Social media, magazines, photography sites etc are inundated with photos that literally jump off the page and shout “Look at me !!” It would seem the louder the photo the better, the more absolute clarity in all sections of the photos the better, and the more “pop” the photo has due to processing the better. People love them and I am not criticising these people. I too like images with vibrant colours and a “contrasty” look some of the time, but not all of the time. I ask myself do these photo suit the scene? and if so then so be it.
Not all scenes lend themselves to this look and we as viewers need to think from time to time about the print . What would my photo look like as a large print ?? What would it look like on a wall or in your own home?? Does it convey the mood of the landscape or area?? Recently I reviewed my A2 and A3 prints and ranked them according to preference. My favourites were clearly the more subtle images with a range of tones and textures and muted colours. They were prints that had a certain depth and individual personality. So to end this short blog I am suggesting think about the scene and
the mood of the place before you process and just maybe you will get a better image.
The urge to travel to far away places and areas that are ever more remote seems to be a constant for many photographers. The need to explore the new is embedded within it seems. However more recently particular countries such as Iceland, have become saturated with visitors, photographers and their tripods all hustling for the best spot or the best angle. Last week we were lucky in Norfolk to experience some wonderful weather and this meant that at around 4am and 9pm there were shots to be had closer to home. In fact one spot on the River Chet was literally 5 minutes away from my home and yes there was nobody there but me and the wildlife. Mists prevailed over the broad and adjoining fields and the sun rose to light the whole area. It was a blissful time to be out with my camera photographing such scenes. It made me remember to not disregard the landscapes that are literally on our doorsteps but to remember them and perhaps photograph them from a different perspective.
Over the next few weeks I will be beginning regular blog posts about various aspects of my photography, places visited, techniques used, editing of images, favourite camera equipment etc. I hope you will find these of interest and please feel free to comment on my guestbook page about anything you read.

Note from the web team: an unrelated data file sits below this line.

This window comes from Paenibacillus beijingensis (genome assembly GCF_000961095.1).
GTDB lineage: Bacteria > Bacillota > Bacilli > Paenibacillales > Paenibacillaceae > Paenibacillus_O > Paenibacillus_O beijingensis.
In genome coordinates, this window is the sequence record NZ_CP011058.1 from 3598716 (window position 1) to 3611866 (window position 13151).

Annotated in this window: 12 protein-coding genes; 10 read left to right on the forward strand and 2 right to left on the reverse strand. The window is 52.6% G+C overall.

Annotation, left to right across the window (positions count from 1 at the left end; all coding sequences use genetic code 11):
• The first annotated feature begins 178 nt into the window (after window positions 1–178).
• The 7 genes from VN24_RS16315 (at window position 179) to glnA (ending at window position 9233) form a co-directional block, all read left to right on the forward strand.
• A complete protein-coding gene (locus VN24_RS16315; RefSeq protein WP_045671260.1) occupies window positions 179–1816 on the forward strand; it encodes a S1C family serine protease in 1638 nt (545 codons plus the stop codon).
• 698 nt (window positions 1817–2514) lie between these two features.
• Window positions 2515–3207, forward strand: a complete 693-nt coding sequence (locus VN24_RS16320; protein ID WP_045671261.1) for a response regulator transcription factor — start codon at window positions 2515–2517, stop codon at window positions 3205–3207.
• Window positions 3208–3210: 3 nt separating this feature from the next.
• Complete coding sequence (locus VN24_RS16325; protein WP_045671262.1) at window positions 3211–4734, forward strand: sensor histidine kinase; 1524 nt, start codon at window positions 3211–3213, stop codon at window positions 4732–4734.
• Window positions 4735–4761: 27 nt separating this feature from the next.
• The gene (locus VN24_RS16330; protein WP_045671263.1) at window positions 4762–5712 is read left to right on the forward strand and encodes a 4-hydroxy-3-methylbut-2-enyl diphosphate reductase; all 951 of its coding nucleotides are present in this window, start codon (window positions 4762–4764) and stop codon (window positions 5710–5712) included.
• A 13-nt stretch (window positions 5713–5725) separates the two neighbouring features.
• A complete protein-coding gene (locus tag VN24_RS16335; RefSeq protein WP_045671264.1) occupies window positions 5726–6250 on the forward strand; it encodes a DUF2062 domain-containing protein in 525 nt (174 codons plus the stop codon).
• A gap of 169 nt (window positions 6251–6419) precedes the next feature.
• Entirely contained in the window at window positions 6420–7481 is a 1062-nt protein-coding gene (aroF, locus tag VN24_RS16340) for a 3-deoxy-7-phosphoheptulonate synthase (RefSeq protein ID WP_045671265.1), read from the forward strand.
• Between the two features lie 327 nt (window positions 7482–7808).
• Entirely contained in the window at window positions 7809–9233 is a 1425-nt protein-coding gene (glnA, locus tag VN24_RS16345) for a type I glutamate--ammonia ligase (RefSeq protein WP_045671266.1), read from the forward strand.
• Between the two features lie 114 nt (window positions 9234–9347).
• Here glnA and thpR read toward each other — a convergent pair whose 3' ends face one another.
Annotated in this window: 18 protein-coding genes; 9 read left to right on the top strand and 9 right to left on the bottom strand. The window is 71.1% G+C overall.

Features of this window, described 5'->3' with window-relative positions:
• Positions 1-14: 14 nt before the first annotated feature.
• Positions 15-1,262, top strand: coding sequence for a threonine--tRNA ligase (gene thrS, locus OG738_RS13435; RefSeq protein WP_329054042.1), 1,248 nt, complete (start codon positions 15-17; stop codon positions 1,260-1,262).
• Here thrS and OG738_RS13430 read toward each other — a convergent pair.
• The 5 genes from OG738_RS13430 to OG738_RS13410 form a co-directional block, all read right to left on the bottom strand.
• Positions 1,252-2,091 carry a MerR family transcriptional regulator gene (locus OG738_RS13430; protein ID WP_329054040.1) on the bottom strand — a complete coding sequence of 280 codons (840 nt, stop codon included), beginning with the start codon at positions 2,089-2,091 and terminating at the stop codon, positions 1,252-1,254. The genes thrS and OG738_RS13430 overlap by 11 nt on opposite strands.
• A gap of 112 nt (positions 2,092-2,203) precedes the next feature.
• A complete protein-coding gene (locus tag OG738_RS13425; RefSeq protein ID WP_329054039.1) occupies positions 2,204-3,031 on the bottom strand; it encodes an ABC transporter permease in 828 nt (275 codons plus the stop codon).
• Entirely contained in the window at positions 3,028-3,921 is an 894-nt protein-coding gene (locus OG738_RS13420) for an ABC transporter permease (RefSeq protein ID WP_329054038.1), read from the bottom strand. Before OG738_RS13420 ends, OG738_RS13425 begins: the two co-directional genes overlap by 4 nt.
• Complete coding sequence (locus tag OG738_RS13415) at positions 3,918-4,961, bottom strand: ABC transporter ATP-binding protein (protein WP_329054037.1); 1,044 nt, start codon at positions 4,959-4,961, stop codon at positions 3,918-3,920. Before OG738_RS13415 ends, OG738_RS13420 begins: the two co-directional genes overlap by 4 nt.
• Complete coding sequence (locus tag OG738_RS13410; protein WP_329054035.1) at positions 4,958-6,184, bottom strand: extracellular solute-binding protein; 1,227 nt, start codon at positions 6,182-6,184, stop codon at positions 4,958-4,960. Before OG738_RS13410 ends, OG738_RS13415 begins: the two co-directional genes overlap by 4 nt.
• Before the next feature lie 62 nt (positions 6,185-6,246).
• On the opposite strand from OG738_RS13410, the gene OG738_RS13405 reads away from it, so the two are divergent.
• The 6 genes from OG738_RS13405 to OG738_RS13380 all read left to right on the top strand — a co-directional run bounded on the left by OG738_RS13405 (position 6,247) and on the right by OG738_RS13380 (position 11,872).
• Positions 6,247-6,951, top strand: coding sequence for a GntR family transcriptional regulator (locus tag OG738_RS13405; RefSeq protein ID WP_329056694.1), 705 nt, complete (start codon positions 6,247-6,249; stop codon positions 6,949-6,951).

I like many other photographers, am constantly reminded of just how many photos are posted daily on social media sites and photographers’ websites. It seems we are all striving to visit places that are further afield, more remote or that no one else has seen or been to, in order to create the unique image. While creativity and originality are essential, particularly in times when the arts are being stifled in the UK by ever deeper cuts and the downgrading of school and college curricular, it is important to remember that we as photographers must enjoy our photography and take images of what we really like. The image below is one of my favourite images of all time.
This photo was taken on a warm summer evening on Nairn’s east beach in the highlands of Scotland. The area had seen a few amazing sunsets back in August 16 and this was one of them. The colours are a true rendition of what we experienced that evening. Nairn beach is not difficult to negotiate, it is open to all young and old, but it is the highlands and that does mean you are not surrounded by thousands of people even on a balmy evening such as this. I used a long lens Nikon 70-200 and a 0.6 ND filter to slow all down just as the sunset was reaching its peak. I love the pinks and oranges in the sky and the texture of the water. Loving a particular area makes you want to revisit it again and again and this August (not a well known time for landscape photography) I will be back on the beach seeing what I can create regardless of the weather conditions. We shall see!